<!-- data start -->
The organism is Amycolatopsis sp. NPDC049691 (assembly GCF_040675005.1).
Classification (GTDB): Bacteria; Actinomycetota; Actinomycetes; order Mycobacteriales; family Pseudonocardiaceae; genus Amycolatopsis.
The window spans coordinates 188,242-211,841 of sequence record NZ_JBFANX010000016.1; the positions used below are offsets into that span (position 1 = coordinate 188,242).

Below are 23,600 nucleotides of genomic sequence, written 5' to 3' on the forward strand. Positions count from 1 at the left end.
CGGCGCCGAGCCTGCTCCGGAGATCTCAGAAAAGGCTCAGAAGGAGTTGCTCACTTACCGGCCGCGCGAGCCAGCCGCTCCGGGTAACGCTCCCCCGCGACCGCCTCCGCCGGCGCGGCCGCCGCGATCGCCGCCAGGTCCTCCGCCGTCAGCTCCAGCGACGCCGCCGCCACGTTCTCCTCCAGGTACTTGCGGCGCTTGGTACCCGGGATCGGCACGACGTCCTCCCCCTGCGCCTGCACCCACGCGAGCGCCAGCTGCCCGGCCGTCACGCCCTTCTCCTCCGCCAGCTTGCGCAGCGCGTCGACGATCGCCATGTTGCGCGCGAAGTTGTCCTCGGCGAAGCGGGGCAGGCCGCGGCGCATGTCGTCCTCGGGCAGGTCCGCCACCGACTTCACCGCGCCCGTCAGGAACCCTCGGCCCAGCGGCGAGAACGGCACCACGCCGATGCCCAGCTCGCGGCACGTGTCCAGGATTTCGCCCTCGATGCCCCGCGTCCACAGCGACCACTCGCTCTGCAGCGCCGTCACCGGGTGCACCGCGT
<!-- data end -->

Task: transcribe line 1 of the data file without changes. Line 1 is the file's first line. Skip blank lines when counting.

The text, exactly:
The organism is Amycolatopsis sp. NPDC049691 (assembly GCF_040675005.1).